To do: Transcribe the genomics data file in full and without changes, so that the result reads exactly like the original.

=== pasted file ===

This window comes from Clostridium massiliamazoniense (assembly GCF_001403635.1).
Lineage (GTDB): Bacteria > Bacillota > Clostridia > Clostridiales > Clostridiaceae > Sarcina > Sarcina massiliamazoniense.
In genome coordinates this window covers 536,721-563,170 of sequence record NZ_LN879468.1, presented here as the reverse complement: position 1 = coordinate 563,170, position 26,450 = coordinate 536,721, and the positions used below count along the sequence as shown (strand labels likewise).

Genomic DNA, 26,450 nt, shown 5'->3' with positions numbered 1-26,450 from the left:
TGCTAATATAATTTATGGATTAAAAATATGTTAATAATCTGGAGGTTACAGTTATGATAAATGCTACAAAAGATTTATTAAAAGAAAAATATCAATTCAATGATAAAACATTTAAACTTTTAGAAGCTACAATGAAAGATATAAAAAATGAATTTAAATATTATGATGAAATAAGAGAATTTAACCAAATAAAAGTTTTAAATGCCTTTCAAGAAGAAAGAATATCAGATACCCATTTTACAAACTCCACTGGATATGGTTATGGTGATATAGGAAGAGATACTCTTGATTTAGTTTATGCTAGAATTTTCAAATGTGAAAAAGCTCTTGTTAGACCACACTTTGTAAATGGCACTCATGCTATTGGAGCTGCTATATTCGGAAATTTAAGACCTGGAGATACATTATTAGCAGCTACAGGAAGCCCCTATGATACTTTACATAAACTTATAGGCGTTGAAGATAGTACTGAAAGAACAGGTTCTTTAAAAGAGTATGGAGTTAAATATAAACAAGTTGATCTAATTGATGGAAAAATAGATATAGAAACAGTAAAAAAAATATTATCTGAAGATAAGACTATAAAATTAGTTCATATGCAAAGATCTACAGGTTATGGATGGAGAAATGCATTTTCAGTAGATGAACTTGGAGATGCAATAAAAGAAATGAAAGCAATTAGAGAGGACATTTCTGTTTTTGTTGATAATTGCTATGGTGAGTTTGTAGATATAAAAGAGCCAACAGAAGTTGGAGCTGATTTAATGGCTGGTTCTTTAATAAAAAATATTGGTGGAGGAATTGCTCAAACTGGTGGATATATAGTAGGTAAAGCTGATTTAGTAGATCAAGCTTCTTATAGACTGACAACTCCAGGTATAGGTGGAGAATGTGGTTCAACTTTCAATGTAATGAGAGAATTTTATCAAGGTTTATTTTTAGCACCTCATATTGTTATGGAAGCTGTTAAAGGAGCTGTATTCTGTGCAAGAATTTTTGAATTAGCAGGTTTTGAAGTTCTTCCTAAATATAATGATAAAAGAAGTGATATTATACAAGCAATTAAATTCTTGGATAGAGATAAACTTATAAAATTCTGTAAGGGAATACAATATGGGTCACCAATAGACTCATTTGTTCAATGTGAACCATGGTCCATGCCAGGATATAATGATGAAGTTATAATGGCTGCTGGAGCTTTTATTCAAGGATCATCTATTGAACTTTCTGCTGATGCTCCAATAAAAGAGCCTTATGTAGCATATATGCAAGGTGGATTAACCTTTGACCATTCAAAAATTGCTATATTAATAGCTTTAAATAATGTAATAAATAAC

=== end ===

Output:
This window comes from Clostridium massiliamazoniense (assembly GCF_001403635.1).
Lineage (GTDB): Bacteria > Bacillota > Clostridia > Clostridiales > Clostridiaceae > Sarcina > Sarcina massiliamazoniense.
In genome coordinates this window covers 536,721-563,170 of sequence record NZ_LN879468.1, presented here as the reverse complement: position 1 = coordinate 563,170, position 26,450 = coordinate 536,721, and the positions used below count along the sequence as shown (strand labels likewise).

Genomic DNA, 26,450 nt, shown 5'->3' with positions numbered 1-26,450 from the left:
TGCTAATATAATTTATGGATTAAAAATATGTTAATAATCTGGAGGTTACAGTTATGATAAATGCTACAAAAGATTTATTAAAAGAAAAATATCAATTCAATGATAAAACATTTAAACTTTTAGAAGCTACAATGAAAGATATAAAAAATGAATTTAAATATTATGATGAAATAAGAGAATTTAACCAAATAAAAGTTTTAAATGCCTTTCAAGAAGAAAGAATATCAGATACCCATTTTACAAACTCCACTGGATATGGTTATGGTGATATAGGAAGAGATACTCTTGATTTAGTTTATGCTAGAATTTTCAAATGTGAAAAAGCTCTTGTTAGACCACACTTTGTAAATGGCACTCATGCTATTGGAGCTGCTATATTCGGAAATTTAAGACCTGGAGATACATTATTAGCAGCTACAGGAAGCCCCTATGATACTTTACATAAACTTATAGGCGTTGAAGATAGTACTGAAAGAACAGGTTCTTTAAAAGAGTATGGAGTTAAATATAAACAAGTTGATCTAATTGATGGAAAAATAGATATAGAAACAGTAAAAAAAATATTATCTGAAGATAAGACTATAAAATTAGTTCATATGCAAAGATCTACAGGTTATGGATGGAGAAATGCATTTTCAGTAGATGAACTTGGAGATGCAATAAAAGAAATGAAAGCAATTAGAGAGGACATTTCTGTTTTTGTTGATAATTGCTATGGTGAGTTTGTAGATATAAAAGAGCCAACAGAAGTTGGAGCTGATTTAATGGCTGGTTCTTTAATAAAAAATATTGGTGGAGGAATTGCTCAAACTGGTGGATATATAGTAGGTAAAGCTGATTTAGTAGATCAAGCTTCTTATAGACTGACAACTCCAGGTATAGGTGGAGAATGTGGTTCAACTTTCAATGTAATGAGAGAATTTTATCAAGGTTTATTTTTAGCACCTCATATTGTTATGGAAGCTGTTAAAGGAGCTGTATTCTGTGCAAGAATTTTTGAATTAGCAGGTTTTGAAGTTCTTCCTAAATATAATGATAAAAGAAGTGATATTATACAAGCAATTAAATTCTTGGATAGAGATAAACTTATAAAATTCTGTAAGGGAATACAATATGGGTCACCAATAGACTCATTTGTTCAATGTGAACCATGGTCCATGCCAGGATATAATGATGAAGTTATAATGGCTGCTGGAGCTTTTATTCAAGGATCATCTATTGAACTTTCTGCTGATGCTCCAATAAAAGAGCCTTATGTAGCATATATGCAAGGTGGATTAACCTTTGACCATTCAAAAATTGCTATATTAATAGCTTTAAATAATGTAATAAATAAC